Face to face, heart to heart
Iglulingmiut enjoy an electronic Christmas reunion.
MONTREAL — Iglulingmiut separated from each other by thousands of kilometres exchanged holiday greetings last week, thanks to the magic of long-distance videoconferencing.
Ottawa residents saw and spoke to family and friends in Igloolik last Thursday through a videoconferencing link between specially equipped rooms in Ottawa’s Museum of Nature and Igloolik’s Ataguttaaluk School.
Simeonie Kunuk, a long-term Ottawa resident, used the system to say hello to his relatives in Igloolik.
“We’re getting used to it,” Kunuk said. “We laugh, but in the beginning it was tough.”
That’s because it takes time get used to seeing loved ones on a 37-inch television screen.
And satellite-induced delay in the transmission of images and sound slows conversations.
But Kunuk said these get-togethers are getting smoother, as everyone becomes familiar with the technology – and as the technology itself improves.
Igloolik is linked via satellite to a telecommunications bridge in Yellowknife, where the signal is then sent back down to a southern network used by the Museum of Nature.
At least three public teleconferencing links between Ottawa and Igloolik are offered every year – at Christmas, Easter and September.
About 30 Iglulingmiut live in Ottawa, and many show up for the teleconference sessions.
“I’m from Igloolik. Of course, I can’t miss it,” said Melanie Paniaq, who went to the museum to communicate with her family.
Paniaq chatted with her daughter, mother, sister and little niece who found the whole experience confusing.
“She tried to touch the screen,” Paniak said.
Paniaq said everyone talked about the weather, and about how there’s no snow in Ottawa. In Igloolik, they showed her a frozen boot – to show just how cold it is there these days.
“They wished I were there for Christmas,” Paniaq said.
Some participants compared sewing patterns. Others got to see new babies for the first time.
At Christmas-time last year, Susan Arnatsiaq, who was in Igloolik, saw her baby, who was in Ottawa for medical treatment.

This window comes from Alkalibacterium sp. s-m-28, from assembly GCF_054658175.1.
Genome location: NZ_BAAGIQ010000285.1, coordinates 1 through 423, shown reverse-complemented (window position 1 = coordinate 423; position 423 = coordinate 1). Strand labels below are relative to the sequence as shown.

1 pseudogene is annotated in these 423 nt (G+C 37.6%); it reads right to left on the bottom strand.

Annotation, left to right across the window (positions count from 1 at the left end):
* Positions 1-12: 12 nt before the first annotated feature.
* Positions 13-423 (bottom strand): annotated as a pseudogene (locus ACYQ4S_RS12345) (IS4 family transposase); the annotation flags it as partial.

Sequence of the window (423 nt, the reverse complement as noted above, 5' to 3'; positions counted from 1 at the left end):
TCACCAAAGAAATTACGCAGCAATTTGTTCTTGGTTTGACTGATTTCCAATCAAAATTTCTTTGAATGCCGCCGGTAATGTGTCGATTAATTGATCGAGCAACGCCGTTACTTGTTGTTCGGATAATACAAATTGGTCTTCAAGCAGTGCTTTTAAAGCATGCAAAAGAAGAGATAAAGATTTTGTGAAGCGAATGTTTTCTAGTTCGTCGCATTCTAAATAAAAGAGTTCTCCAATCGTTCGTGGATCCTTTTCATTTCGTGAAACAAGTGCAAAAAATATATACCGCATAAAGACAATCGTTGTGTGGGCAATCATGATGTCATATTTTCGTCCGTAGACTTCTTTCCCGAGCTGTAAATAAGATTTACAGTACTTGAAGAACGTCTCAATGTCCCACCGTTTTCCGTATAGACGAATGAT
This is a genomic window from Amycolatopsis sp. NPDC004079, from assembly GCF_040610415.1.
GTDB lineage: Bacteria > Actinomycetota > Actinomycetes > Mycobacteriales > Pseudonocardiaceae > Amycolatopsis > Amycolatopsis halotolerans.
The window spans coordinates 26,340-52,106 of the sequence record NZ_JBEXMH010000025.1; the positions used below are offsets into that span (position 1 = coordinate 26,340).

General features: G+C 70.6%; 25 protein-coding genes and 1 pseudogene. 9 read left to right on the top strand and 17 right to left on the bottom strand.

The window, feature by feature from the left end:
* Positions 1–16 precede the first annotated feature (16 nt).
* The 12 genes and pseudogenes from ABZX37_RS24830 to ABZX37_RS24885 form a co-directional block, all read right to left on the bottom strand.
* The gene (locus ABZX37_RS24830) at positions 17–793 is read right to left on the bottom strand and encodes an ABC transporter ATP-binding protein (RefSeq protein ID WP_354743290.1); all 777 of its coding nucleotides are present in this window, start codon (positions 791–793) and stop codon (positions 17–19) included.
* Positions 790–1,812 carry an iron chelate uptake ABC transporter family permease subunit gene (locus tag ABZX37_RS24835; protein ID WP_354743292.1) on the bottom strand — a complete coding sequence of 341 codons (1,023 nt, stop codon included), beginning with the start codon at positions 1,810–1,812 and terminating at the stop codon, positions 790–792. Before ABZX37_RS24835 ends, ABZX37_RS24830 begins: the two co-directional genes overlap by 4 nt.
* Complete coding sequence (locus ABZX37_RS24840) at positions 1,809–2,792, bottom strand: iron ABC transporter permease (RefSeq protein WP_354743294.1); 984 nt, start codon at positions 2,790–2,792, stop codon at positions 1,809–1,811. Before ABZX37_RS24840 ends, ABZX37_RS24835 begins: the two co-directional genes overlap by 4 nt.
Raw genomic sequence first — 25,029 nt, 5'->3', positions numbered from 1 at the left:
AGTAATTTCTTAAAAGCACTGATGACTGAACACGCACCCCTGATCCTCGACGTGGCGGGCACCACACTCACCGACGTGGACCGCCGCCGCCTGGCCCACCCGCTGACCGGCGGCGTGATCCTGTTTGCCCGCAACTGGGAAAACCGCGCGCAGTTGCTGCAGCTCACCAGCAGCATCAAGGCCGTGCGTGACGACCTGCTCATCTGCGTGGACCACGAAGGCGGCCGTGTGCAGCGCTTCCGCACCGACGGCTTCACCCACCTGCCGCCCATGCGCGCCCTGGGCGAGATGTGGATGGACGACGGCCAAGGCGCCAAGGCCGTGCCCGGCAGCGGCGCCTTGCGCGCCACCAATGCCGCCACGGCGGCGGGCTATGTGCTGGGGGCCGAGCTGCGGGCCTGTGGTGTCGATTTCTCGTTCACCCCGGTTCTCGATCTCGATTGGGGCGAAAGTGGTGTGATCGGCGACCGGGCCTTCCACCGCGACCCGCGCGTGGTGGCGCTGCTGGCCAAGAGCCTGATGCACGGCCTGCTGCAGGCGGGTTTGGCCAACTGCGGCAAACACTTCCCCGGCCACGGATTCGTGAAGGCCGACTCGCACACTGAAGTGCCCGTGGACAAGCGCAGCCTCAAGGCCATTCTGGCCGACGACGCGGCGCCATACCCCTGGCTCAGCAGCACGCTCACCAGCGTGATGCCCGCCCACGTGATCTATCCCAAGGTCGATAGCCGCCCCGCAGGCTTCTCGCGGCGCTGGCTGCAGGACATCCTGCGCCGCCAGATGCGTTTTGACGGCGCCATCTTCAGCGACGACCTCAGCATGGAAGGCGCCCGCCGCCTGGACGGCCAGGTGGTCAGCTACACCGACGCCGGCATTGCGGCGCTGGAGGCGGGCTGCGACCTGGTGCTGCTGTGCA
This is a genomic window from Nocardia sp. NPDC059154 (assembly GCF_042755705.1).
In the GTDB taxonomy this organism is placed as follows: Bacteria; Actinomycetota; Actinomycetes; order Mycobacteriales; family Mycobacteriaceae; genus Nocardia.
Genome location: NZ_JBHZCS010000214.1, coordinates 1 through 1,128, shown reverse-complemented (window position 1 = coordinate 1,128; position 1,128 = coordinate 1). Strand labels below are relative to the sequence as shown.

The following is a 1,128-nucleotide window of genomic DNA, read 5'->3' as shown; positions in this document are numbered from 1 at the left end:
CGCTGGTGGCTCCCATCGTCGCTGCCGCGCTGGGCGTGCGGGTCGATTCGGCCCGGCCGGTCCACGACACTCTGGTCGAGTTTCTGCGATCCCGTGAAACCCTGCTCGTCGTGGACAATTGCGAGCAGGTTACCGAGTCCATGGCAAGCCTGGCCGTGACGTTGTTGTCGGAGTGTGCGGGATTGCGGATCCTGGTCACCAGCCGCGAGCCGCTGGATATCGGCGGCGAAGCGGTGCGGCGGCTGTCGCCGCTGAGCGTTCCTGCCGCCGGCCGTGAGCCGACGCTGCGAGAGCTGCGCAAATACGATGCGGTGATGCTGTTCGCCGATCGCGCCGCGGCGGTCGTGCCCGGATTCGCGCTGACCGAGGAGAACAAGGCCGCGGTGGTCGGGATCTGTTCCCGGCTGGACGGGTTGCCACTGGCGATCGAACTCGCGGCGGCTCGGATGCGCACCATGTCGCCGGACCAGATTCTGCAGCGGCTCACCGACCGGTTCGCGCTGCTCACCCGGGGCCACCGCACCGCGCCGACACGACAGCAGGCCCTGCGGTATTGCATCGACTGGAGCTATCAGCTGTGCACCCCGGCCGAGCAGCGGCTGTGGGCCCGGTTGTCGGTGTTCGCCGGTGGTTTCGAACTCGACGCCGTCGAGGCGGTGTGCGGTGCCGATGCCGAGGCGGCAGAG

Each two-hour teleconference session costs $550, although the monthly cost of maintaining the two sites is about $1,300. Both the federal and Nunavut governments help pay for the project.
“It is a luxury, but when you look at the cost of air travel, it’s not,” said project manager Carol Thiessen of the Museum of Nature.
The videoconferencing project is the result of a three-way partnership between the Inullariit Elders Society of Igloolik, the Museum of Nature, and Consilium, an Ottawa-based consulting firm.
Videoconferencing between Ottawa and Igloolik began in 1996 to test how the new technology could improve science and traditional knowledge education.
The first videoconferences took place between school children in Montreal and Iqaluit during the 1996 World Conservation Union Congress in Montreal.
A month-long series of videoconferences between Igloolik residents and visitors to the Museum of Nature’s exhibition, The Arctic Forever, then followed.
But the Inullariit Society wanted to continue using videoconferencing as an educational and development tool. Since 1996, the society has received museum-related training and help with its planning for a local museum and cultural centre.
The Smithsonian Institution also used the system to work with Iglulingmiut on an exhibit for the Museum of the North American Indian in Washington, D.C.
The current videoconference project also links up Igloolik and Ottawa-area students every month from October and March.
Last spring, students exchanged stories about what they did on their spring break.
For the Igloolik students, this included learning how to build igloos, an activity that they eagerly shared, via teleconferencing, with the interested Ottawa students.